The same woman who asked us to move finally showed up.
“Funny thing,” I told her, “I called the restaurant and asked if you would do something like this. I asked if you would move someone with a reservation for a larger party. you know what? I was assured it would never happen because every customer is important.”
“You are important.”
“Then prove it by making this right.”
“How can I make it right?”
“By moving us back to our table. Take us over there to that perfect, empty table.”
“I can’t do that . . .we have another party . . .”
“We had a reservation. As I told you, I already called and checked and was told this would;t happen because ‘every customer is important.'”
“You are important.”
She left only to return a few minutes later with the absolutely strangest compensation. “OK, here’s what we’re going to do,” she said, “We taking ten dollars of this entrée, half off of this one and another five dollars off the rest.”
“No,” we said.
“No. That’s not enough. It doesn’t even make sense. We should be sitting over at that completely empty table. That perfect table. You know, the one we were sitting at? Instead, we are here in the Bermuda Rectangle freezing to death. You see my friend here? He loves steak. He was born to eat steak and yet his steak is sitting there useless and not getting eaten. Please get me whoever your boss is. Get us whoever told you to move us. Bring that person here to explain why we’re not at our table. Get that person to tell us ‘were’ important.'”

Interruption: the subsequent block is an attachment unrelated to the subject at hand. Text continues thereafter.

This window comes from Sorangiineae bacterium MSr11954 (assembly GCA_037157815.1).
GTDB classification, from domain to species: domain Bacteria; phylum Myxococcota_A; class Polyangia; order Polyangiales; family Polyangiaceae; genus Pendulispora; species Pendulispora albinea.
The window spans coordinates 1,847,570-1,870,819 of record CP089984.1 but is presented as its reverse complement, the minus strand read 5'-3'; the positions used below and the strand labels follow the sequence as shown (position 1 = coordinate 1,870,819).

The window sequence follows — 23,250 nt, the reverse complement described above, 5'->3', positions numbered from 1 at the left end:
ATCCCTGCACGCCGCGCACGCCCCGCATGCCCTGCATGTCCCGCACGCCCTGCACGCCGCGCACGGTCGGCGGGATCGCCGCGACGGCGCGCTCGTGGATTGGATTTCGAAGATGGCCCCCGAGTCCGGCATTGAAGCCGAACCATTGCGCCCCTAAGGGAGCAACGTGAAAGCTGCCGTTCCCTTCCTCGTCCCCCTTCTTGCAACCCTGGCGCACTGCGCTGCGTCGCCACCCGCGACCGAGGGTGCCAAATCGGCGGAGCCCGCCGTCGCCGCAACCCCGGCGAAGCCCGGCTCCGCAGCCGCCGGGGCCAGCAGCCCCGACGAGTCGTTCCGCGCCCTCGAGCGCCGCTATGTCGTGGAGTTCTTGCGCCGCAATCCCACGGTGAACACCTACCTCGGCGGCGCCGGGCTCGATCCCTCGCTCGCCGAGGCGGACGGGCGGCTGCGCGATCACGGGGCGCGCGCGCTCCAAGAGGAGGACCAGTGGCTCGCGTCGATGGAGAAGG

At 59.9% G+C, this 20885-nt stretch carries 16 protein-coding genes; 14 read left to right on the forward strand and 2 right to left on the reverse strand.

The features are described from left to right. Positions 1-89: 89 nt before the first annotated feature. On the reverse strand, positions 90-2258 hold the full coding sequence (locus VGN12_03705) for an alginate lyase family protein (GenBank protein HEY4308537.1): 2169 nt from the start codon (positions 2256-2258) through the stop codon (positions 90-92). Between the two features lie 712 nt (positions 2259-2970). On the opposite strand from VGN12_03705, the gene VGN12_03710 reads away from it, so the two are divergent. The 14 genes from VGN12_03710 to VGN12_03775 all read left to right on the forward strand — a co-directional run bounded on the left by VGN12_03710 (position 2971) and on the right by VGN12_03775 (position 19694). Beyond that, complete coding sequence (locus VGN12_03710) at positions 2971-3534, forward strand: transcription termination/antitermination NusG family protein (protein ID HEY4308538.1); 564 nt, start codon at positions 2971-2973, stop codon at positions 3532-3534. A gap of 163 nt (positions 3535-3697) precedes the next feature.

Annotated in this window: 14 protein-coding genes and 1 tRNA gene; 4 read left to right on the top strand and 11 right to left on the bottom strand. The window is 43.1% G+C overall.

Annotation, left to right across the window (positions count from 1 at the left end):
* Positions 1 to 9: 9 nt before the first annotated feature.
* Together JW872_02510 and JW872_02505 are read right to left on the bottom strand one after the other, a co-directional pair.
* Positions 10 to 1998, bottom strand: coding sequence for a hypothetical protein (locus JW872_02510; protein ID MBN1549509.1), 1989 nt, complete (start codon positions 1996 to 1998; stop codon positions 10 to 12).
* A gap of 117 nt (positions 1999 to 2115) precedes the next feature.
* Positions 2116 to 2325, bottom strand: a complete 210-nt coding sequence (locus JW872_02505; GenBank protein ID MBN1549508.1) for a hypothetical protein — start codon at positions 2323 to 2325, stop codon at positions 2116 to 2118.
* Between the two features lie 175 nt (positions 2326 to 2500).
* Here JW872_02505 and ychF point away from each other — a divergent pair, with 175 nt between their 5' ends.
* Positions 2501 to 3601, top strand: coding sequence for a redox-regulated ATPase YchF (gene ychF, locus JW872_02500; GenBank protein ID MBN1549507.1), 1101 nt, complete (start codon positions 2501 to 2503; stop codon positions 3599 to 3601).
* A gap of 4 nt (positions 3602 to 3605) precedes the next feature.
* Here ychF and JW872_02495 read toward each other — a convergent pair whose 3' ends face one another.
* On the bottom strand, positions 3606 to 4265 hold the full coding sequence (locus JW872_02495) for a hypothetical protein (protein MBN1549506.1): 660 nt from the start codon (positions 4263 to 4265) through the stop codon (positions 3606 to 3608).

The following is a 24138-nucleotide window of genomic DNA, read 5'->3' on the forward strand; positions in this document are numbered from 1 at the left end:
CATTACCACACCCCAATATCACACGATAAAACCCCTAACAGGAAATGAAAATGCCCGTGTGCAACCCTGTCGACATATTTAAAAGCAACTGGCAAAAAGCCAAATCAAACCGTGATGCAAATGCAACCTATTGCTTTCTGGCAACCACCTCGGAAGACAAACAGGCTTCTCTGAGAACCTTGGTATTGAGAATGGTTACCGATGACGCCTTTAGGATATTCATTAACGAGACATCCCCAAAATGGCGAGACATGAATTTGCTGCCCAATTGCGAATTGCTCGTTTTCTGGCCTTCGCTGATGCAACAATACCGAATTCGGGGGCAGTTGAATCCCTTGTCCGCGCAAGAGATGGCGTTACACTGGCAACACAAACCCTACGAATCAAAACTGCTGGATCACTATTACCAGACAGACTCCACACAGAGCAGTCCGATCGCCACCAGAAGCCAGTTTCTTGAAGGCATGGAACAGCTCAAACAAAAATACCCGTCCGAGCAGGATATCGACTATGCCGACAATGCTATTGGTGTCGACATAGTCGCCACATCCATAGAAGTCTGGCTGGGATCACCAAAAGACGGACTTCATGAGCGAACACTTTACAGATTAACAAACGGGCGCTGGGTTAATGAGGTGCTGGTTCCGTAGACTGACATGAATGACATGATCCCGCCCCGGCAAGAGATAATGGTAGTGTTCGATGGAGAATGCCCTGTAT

“You are important.” She left again. Believe it or not, throughout the entire exchange (and the ones that came after), I was completely calm and polite, on the outside anyway. Let’s just not discuss what was going on inside, ok?
She returned. Alone.
“Every customer is important,” she started, “The meal is on us. You don’t have to pay. Would any of you like a free dessert?” I very nearly completely lost it.
“No, we do not need a dessert to finish off the meal we didn’t eat. Why would we want that?”
“I’m sorry, sir, it’s just that every customer is important -” I held up my hands to cut her off.
“Look,” I said, “I get it, but that statement is a lie. If we were important we wouldn’t be having this conversation. If we were important we’d be sitting over at our table finishing a nice meal which we would gladly pay for. I have been calm. I have been polite, but I swear if you so much as begin to tell us we are important one more time, a line that I believe I have just explained is patently false, I will lose my temper, I will yell, and I will cause a scene.”
To her credit, she held back the tears I really hadn’t intended to provoke.
“I understand,” she said, “I do hope you’ll give us another chance someday.”
“Why would anyone in the history of ever do that? I don’t care to pay to be treated so poorly.”
Finally admitting defeat, she left. We called our server over and handed more cash than would have been a tip. “You shouldn’t be punished because you work for morons. It’s not your fault. You were actually pretty great.”
Then we walked out past our lonely empty table in the completely vacant middle section.